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kill function - sends a signal to the process

You can use the kill function to kill the process.

kill(signal number, process ID);

Specify the signal number in the first argument.

Specify the process ID in the second argument.

The return value is the number of successful kill functions.

You can also specify multiple process IDs in a list, as shown below.

kill(signal number, process ID1, process ID2, ...);

Get the process ID

The process ID is specified in the second argument of the kill function, but in the case of Linux, this ID can be obtained by executing "ps -ef".

For example, in the following, the server process is started, but the second column from the left is the process ID. The third from the left is the process ID of the parent process.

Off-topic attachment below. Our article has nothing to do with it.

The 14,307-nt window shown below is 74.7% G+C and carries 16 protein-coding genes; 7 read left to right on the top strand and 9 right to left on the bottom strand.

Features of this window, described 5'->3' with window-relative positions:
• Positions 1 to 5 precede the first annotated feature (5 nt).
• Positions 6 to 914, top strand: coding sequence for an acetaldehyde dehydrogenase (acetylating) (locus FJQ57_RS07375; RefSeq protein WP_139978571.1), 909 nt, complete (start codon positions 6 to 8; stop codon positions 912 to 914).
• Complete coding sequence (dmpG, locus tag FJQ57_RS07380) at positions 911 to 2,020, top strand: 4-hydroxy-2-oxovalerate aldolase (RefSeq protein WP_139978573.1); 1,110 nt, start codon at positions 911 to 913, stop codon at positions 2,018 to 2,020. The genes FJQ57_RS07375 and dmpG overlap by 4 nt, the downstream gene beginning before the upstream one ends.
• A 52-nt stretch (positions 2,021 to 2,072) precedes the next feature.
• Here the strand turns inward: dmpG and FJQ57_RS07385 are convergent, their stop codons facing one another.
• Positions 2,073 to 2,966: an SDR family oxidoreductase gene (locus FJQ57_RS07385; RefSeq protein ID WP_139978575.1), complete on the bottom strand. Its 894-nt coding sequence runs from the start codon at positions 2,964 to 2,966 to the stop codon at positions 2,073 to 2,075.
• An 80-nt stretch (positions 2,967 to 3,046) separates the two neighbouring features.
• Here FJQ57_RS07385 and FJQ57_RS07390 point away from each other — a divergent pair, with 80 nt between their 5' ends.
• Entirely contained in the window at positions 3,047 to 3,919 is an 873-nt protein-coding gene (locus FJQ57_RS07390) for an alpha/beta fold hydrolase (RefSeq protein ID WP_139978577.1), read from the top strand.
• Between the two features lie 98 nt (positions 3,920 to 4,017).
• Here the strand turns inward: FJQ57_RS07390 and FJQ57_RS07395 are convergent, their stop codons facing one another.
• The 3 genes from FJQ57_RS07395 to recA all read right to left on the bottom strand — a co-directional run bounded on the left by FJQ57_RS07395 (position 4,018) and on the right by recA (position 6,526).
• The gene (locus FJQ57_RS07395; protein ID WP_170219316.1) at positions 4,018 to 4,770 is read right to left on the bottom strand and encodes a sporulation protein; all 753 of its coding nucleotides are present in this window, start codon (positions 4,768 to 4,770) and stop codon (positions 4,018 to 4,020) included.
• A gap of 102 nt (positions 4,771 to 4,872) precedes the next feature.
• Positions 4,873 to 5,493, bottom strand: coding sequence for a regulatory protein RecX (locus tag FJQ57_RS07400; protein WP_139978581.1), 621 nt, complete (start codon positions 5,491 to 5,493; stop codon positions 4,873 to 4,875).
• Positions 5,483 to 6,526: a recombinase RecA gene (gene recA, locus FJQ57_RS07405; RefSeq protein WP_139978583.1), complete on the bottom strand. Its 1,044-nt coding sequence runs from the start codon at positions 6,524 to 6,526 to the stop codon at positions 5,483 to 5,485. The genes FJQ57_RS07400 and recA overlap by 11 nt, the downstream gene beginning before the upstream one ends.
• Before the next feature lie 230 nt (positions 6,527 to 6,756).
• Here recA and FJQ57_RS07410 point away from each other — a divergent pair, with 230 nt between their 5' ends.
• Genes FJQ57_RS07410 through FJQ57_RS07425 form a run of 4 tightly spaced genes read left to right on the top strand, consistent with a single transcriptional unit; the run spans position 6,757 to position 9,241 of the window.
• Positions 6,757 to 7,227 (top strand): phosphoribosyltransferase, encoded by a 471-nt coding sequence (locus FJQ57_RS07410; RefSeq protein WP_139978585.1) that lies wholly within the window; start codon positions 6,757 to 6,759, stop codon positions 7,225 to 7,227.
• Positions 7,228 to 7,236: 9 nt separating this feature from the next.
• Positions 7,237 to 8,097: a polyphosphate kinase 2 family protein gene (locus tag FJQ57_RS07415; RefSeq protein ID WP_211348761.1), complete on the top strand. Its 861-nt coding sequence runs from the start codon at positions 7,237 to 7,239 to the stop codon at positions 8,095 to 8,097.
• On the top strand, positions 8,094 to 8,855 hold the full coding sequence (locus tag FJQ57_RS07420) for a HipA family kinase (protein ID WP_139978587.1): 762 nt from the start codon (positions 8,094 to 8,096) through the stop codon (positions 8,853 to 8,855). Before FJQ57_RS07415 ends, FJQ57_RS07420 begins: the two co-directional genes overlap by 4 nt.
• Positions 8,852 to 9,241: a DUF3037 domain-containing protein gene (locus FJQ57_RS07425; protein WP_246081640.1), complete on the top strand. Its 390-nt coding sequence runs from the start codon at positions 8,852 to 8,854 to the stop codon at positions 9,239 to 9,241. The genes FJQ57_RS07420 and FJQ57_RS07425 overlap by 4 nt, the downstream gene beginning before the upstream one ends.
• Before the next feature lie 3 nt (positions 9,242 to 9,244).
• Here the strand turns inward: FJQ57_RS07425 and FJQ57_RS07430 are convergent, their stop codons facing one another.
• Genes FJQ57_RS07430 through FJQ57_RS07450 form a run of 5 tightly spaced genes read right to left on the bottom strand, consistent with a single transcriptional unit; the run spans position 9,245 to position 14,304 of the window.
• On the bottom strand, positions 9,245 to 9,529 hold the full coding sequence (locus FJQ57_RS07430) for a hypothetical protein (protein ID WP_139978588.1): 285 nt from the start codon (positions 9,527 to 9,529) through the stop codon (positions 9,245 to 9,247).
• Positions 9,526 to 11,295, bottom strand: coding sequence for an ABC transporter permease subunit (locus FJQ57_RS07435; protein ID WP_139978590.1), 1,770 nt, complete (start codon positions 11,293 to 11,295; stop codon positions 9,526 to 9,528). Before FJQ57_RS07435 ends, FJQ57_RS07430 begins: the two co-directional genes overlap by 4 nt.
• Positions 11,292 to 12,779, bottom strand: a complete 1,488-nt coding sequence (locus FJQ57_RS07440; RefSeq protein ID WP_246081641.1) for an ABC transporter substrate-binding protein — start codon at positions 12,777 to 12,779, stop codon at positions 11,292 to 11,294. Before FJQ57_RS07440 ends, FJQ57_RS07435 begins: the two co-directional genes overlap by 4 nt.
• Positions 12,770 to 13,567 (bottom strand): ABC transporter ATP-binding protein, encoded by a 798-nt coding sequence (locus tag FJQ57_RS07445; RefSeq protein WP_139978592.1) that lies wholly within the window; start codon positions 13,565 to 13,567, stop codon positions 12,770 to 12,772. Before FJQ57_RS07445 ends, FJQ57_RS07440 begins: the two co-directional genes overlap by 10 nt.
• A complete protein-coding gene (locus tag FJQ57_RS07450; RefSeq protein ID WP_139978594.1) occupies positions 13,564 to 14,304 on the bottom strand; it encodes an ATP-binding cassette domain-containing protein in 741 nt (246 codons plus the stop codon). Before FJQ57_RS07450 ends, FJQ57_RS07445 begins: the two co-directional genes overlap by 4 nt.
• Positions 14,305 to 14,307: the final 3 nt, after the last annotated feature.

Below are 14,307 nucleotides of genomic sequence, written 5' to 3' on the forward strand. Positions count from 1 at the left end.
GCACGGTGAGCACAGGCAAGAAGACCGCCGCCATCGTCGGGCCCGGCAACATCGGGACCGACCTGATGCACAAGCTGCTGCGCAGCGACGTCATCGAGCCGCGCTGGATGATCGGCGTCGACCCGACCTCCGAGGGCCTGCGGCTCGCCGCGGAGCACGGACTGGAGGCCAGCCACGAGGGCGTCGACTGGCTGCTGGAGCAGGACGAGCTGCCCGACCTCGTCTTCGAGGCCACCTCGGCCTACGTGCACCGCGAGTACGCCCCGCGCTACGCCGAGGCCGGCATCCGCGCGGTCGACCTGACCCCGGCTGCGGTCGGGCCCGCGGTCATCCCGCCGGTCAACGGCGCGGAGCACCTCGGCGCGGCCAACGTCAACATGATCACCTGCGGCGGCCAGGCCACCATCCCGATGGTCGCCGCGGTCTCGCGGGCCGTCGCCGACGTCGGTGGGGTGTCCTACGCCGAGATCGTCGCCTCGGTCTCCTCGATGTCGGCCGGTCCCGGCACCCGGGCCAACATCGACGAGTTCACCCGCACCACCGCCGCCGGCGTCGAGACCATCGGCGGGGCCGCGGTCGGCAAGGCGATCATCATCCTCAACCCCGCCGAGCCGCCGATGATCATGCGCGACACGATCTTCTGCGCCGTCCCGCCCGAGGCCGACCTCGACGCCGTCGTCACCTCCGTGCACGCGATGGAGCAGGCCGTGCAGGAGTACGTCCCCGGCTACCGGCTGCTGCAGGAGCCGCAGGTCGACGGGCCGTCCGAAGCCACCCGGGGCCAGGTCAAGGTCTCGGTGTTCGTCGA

kimoto 20220 25715 0 Dec25? 00:05:35/home/kimoto/labo/perltweet/script/perltweet

For example, the second number from the left, "20220", is the process ID. This will be the process ID you specify for kill.

Get signal number

A list of signals can be found by loading the Config module and using "$Config{sig_name}".

use Config;

use Data::Dumper;

print Dumper $Config{sig_name};

This number is the signal number because it is arranged in order from the first.

Check if the signal can be received

Signal number 0 is a special number that allows the target process to check if it can receive the signal.

my $success = kill(0, process ID);

This can be used to check if the child process is actually alive.

Doesn't work well for Windows fork child processes

Note that the kill function works fine for Linux/Unix-based fork child processes, but not for Windows fork child processes.

For details on the kill function, see kill function in the official Perl documentation.

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